Tsukimi udon can be an unusual sight for visitors as it features a raw egg on top of noodles. The name translates roughly to moon-viewing, with the yolk forming the moon and the white making up clouds in the sky.
Named after the Japanese raccoon-like creature, tanuki udon has a topping of tenkasu, which are crispy batter from tempura.
Meaning ‘fox’, kitsune udon is a popular type of udon and soba dish that comes with toppings of fried tofu called aburaage.
Known as ’power udon’, this dish has the unusual topping of toasted mochi (glutinous rice cakes) and is served with a hot broth.
This is a simple option that involves the topping of dark green seaweed known as wakame.
Local Udon Dishes
Although udon is a universal dish in Japanese cuisine, certain areas are known to specialise in the chewy noodles. Among the many examples, Sanuki, Inaniwa and Mizusawa are considered Japan’s top three varieties of udon.
Sanuki udon from Kagawa
Known for its square shape and especially chewy texture, Sanuki udon hail from Kagawa prefecture in Shikoku. Sanuki was the region’s historical name and the history of udon production is said to date back over a thousand years to the return of Kukai, a local monk, from a trip to China where he first tried udon. There are now over 600 udon stores in the region and thanks to their perfect wheat-growing climate, the noodles are stretchy and smooth every time.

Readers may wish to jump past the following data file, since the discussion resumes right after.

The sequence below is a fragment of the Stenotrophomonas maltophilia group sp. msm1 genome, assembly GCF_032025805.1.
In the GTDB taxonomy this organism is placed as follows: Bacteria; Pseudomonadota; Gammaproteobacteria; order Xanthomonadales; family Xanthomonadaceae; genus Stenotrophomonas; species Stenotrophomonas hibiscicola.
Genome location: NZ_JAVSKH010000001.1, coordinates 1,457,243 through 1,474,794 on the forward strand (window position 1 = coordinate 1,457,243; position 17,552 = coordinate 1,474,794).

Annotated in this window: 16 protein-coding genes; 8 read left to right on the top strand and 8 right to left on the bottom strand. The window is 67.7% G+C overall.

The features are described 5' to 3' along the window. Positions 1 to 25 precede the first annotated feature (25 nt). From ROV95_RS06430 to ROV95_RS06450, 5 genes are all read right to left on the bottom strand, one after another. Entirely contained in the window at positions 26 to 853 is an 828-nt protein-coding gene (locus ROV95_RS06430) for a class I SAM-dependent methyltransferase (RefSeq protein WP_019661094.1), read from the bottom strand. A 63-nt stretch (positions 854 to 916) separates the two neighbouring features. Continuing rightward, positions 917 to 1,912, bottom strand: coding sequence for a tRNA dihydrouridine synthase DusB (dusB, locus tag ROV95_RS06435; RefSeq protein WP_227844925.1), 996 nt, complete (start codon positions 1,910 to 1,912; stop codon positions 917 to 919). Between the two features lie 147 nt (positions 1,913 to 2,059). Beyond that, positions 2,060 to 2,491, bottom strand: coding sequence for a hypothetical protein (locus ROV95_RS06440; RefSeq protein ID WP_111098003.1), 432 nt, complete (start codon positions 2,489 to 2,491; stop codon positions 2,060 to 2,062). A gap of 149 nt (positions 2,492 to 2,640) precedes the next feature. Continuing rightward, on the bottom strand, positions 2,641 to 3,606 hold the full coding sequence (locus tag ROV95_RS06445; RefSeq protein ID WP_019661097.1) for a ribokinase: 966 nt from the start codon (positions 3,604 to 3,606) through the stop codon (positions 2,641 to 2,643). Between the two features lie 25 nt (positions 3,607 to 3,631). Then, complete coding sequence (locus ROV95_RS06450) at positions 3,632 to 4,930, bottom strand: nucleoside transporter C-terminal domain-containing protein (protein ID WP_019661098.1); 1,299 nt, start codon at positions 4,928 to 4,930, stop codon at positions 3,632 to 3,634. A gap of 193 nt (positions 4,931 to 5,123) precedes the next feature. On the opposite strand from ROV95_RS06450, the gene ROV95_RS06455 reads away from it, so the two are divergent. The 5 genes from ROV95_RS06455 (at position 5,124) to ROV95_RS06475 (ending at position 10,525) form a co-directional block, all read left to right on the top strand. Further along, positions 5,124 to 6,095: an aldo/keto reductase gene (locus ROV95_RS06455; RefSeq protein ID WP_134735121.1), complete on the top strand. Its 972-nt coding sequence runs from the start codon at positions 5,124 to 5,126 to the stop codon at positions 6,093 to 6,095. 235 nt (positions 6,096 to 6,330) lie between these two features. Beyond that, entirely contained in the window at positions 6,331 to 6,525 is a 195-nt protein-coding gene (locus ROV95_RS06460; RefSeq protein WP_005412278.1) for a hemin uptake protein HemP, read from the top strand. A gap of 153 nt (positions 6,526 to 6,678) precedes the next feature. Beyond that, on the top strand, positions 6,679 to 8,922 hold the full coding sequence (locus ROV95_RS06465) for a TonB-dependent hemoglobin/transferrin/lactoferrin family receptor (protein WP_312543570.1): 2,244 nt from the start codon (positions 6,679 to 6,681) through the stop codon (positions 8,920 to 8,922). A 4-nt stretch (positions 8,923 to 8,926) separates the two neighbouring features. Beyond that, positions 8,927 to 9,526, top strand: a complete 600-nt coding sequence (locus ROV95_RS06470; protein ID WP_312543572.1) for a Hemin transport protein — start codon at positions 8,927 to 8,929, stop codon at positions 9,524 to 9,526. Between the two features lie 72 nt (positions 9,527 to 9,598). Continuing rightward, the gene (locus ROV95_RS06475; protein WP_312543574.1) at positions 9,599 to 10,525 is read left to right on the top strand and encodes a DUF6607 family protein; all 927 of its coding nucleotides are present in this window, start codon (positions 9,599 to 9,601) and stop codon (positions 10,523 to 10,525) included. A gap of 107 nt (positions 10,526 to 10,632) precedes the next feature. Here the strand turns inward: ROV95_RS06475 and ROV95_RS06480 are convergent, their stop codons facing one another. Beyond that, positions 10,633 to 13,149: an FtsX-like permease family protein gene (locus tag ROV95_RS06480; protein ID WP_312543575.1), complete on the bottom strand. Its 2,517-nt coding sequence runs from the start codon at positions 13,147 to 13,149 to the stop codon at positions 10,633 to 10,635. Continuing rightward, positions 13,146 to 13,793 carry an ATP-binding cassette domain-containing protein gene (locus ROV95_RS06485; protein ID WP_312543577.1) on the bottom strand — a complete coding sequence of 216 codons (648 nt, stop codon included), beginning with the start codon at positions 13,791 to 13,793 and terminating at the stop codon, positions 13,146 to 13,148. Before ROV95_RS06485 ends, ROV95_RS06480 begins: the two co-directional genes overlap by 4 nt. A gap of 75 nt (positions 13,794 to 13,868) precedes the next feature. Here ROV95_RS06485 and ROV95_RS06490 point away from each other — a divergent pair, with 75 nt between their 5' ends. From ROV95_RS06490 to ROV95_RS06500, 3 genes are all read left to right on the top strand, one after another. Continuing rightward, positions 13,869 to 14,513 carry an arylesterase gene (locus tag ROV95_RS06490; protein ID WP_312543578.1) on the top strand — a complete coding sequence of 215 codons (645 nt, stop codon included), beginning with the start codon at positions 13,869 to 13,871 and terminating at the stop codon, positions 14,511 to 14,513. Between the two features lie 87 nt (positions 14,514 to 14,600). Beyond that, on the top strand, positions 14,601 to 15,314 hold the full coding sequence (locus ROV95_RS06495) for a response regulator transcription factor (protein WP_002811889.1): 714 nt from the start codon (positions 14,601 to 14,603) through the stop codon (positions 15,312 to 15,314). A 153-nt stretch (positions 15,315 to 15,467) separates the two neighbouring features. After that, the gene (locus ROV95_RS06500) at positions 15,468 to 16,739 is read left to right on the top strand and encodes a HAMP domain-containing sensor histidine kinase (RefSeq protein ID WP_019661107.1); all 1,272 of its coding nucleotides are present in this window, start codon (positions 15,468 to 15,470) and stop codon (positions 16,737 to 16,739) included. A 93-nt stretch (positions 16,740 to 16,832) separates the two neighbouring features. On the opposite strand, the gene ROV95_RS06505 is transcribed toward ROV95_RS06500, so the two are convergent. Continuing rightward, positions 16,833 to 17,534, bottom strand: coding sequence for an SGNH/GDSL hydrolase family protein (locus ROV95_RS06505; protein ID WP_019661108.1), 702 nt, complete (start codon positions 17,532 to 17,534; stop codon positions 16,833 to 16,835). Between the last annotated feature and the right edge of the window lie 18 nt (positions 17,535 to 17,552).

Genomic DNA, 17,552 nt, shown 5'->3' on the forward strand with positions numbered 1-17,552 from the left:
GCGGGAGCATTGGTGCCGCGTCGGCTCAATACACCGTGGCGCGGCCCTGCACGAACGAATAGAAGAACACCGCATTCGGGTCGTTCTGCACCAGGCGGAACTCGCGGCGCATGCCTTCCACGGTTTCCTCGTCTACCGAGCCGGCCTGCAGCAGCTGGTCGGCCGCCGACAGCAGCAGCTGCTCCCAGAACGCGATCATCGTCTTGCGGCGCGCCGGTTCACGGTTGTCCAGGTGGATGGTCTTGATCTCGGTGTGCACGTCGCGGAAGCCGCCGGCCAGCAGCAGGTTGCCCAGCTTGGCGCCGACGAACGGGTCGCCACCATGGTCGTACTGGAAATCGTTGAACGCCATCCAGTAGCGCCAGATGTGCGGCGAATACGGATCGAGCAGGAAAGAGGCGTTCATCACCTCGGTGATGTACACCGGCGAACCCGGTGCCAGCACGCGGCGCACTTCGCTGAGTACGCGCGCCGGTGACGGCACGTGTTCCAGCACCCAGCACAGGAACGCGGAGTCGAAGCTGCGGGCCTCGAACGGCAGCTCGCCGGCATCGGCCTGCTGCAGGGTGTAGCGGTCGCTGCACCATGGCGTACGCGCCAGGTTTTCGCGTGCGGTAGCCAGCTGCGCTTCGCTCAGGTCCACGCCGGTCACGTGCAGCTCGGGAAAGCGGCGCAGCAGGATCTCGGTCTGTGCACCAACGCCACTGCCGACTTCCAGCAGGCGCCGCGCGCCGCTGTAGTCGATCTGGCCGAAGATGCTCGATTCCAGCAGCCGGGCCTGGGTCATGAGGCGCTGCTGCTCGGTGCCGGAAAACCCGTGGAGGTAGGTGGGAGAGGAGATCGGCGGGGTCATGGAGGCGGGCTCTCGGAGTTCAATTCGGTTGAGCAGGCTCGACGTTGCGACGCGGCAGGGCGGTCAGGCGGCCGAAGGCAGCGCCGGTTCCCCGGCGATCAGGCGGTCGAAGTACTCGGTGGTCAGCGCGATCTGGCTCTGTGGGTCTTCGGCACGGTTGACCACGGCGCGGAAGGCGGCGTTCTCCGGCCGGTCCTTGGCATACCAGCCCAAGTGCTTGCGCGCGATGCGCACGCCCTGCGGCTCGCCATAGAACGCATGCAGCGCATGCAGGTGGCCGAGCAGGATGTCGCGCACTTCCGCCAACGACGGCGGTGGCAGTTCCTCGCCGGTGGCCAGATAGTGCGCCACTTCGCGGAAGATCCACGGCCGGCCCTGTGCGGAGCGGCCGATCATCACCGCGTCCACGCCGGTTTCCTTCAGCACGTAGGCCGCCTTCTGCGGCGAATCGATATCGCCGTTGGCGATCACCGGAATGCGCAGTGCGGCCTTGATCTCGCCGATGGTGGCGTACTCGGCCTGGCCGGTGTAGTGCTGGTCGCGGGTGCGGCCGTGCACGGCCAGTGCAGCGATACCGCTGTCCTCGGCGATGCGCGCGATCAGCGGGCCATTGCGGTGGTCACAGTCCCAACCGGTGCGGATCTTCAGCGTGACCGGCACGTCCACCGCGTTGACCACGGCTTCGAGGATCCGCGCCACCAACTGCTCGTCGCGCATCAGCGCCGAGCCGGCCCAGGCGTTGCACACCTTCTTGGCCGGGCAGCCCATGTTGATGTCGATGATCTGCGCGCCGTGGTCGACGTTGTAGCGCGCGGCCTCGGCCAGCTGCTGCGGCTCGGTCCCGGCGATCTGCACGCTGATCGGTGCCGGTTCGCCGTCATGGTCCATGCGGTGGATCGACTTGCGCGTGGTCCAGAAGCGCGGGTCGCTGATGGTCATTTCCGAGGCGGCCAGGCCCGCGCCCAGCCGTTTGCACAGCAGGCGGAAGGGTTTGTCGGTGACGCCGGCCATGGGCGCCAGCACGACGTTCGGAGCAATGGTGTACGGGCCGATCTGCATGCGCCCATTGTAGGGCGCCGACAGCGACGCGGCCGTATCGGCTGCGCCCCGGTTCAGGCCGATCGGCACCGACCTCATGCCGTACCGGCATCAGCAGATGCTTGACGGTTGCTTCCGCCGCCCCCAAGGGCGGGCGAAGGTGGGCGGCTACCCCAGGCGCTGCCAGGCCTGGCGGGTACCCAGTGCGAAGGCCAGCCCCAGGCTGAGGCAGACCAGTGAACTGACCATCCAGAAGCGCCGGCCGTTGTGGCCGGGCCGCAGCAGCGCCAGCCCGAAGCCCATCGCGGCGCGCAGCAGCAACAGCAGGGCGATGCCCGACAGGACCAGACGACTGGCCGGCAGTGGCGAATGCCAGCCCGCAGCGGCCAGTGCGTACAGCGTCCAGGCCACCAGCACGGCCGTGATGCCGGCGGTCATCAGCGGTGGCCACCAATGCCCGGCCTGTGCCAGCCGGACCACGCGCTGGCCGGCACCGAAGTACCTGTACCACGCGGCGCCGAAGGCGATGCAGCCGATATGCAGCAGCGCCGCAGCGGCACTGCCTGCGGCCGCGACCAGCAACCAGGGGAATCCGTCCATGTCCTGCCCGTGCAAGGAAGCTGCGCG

Inaniwa udon from Akita
Slightly thinner than regular udon, Inaniwa udon are another of Japan’s most famous examples. Inaniwa is a small area in Akita prefecture, and the area’s udon history is said to date back to the 17th century, when a local man perfected the art of drying and repeated kneading to create thinner noodles. These skills were passed on and today the region’s reputation for their unique udon is strong. After drying and being kneaded, they are left to age before more kneading, a lengthy process that adds to the smooth texture. The added air bubbles that come from so much hand-kneading also mean they can last longer than other udon as well as being chewier.
Mizusawa Udon from Gunma
Perfected in Gunma prefecture, Mizusawa udon are known for their almost translucent white appearance and smooth texture. The noodle’s history dates back around 400 years and was originally given to visitors of Mizusawa Temple in Shibukawa city. Their production is carefully monitored by a dedicated association that ensure any noodles carrying the Mizusawa name are made in the traditional way. This involves a two-day kneading process that follows a secret method as well as the use of locally sourced water from nearby Mount Haruna.
Ise Udon from Mie
A small but significant city in Mie prefecture, Ise is home to a local udon dish known as Ise udon. The dish uses a thick sauce made with dried fish and soy sauce, topped with green onions and bonito flakes.
Hoto Udon from Yamanashi
Flatter and similar in appearance to fettuccine pasta, Yamanashi’s Hoto udon are cooked along with seasonal vegetables in a hearty miso soup. The dish is a perfect winter-warmer and is eaten in winter, although you can try it whenever you visit.